Dogs & Cats Really Can Get along

August 14, 2012

Dog and Kitty Love

Some dogs and cats seem to possess a natural instinct for accepting and even loving each other.  The majority of cats harbor a deep distrust  of dogs, and patience and time are required to overcome it.

If you already own a dog and are adding a cat to the family, begin slowly.  Isolate the newcomer in a separate room with food, water, toys, and a litter box for several days to a week.  Visit her frequently and give her lots of love and attention.  When you can confine the dog to a closed room or outside, open Fluffy’s door and allow her to wander on her own terms. Wipe each animal down with the same towel – back and forth – so they will begin to smell alike to each other.  Hopefully, the two will get used to each other’s presence in the house by visiting beneath the cat’s closed door.

Introduce the new cat by leashing your dog and allowing Fluffy to investigate him as she pleases, making sure that you have complete control of the dog.  Once you are comfortable that the two can co-exist without bloodshed, leave the cat’s door open so that she can come and go at will.   She should always have a safe place to escape if needed.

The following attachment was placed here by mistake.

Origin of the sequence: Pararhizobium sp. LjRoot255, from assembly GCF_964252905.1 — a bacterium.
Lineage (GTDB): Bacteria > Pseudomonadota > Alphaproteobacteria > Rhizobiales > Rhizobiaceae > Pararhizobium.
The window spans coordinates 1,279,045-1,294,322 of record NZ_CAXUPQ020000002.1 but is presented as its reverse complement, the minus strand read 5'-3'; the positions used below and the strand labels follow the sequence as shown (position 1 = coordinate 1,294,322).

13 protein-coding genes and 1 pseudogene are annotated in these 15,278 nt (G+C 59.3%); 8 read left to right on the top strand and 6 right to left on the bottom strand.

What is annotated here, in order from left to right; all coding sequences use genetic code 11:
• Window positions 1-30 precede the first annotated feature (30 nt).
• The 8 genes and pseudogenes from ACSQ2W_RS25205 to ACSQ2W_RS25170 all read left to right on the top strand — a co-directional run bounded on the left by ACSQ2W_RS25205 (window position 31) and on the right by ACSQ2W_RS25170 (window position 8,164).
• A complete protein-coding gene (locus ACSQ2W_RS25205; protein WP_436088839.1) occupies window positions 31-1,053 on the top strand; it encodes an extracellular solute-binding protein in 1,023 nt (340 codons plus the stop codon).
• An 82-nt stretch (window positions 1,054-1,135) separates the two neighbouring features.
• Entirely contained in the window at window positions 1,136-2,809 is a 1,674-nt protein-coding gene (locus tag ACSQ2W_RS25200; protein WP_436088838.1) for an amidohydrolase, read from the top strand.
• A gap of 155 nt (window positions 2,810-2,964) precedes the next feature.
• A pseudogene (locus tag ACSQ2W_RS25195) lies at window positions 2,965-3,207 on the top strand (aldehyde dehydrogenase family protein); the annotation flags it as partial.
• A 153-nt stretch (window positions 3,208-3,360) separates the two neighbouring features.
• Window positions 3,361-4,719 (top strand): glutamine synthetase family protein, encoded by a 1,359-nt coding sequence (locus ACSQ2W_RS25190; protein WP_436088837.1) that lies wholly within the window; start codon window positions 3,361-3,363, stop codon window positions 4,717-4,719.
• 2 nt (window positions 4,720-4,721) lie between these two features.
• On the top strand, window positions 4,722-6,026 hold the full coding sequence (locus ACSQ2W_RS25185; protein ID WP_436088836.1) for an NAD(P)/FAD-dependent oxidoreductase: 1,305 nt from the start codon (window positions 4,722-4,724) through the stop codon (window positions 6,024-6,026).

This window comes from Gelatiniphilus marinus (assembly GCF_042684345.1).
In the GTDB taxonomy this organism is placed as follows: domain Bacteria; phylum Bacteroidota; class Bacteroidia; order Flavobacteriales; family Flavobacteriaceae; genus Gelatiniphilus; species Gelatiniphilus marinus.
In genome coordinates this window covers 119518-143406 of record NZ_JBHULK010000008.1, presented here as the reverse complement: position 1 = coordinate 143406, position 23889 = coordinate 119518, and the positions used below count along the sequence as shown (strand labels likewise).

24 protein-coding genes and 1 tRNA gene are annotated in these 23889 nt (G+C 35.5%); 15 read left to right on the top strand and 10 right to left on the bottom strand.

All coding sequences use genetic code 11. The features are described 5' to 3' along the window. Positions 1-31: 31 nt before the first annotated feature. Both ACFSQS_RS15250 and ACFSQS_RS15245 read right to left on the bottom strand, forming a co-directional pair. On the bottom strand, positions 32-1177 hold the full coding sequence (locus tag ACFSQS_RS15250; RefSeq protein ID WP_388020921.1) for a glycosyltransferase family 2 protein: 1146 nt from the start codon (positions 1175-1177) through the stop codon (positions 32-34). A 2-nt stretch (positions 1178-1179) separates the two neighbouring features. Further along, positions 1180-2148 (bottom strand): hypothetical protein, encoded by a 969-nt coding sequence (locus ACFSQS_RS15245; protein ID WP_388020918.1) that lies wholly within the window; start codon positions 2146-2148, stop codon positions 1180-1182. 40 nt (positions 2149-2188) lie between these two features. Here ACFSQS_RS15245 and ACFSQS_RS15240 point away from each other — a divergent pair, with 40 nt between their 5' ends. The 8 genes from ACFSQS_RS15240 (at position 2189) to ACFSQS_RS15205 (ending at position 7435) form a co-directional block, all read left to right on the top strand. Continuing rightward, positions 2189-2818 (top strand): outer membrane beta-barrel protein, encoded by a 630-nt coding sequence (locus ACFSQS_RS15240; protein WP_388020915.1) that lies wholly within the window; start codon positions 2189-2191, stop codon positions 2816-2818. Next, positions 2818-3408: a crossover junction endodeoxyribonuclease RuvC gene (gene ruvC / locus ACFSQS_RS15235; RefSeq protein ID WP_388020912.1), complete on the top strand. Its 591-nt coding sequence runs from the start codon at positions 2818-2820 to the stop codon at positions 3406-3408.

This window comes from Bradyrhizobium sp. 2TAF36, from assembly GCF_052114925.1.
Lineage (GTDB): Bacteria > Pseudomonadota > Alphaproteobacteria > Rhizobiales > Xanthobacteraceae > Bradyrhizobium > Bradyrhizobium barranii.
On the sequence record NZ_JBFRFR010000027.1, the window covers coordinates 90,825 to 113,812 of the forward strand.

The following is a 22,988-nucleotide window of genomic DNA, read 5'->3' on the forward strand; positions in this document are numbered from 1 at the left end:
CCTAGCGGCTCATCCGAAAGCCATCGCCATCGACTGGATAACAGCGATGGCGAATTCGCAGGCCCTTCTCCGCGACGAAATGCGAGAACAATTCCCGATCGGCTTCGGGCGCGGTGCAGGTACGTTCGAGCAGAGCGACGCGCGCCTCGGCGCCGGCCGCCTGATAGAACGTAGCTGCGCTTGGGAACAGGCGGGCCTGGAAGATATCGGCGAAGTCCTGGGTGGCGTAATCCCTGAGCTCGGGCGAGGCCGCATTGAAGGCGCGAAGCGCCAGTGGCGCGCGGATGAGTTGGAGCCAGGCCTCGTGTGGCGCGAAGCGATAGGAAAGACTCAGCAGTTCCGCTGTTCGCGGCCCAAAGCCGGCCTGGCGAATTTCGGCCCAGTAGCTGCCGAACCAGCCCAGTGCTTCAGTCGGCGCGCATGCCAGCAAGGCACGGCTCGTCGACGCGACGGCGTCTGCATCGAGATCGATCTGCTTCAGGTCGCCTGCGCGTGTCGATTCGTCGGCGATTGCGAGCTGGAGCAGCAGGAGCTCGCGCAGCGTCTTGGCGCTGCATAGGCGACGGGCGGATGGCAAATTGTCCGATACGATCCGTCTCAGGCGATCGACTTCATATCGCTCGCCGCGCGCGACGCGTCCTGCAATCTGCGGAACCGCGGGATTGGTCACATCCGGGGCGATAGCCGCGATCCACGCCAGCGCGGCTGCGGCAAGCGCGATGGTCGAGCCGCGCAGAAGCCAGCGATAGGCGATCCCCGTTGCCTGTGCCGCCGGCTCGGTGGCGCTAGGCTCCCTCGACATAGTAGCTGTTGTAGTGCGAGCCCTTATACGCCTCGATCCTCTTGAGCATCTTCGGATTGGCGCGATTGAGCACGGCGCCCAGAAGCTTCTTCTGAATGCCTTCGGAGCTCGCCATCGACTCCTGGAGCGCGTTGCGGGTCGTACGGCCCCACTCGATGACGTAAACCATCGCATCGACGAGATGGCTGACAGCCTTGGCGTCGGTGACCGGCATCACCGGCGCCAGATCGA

If the new feline is a kitten, it will need more attention than would an adult cat.  The procedure should be the same, but you may be able to speed up the process, if your dog is gentle and accepting of the baby.  Never, ever leave a kitten with an adult dog, unsupervised.

Some dogs are bred to have a strong prey drive, but it isn’t always the ones you expect.  My Weimaraner, a dog bred for hunting, is a very gentle soul.  In the yard, on leash, Gator goes on point – nose in the air and nub of a tail stiff – when a rabbit or squirrel is near by.  But when I brought home 6-week-old Lucy from a shelter, Gator loved her from the get-go.  I still didn’t leave them alone together, but he never once displayed aggression toward her.    

Our Bulldog, Maggie, was a different story.  She was 8-months-old when we brought her home to foster.  The cats numbered 4 at that point and all were adults, so I didn’t think about isolating anyone.  I quickly learned that in Maggie’s brain, cats were for chasing and intimidating and if I “spoke” to her about it, she would snarl at me.  She was a challenge to train, and a long time passed before I trusted her with our cats.  Today, she is fine but she will occasionally lie in wait for Chico to come through the cat door and jump at him.  He runs, Maggie gives chase and it becomes a game.

The relationship between dogs and cats can be contentious or precious.  It all depends on how they are introduced.

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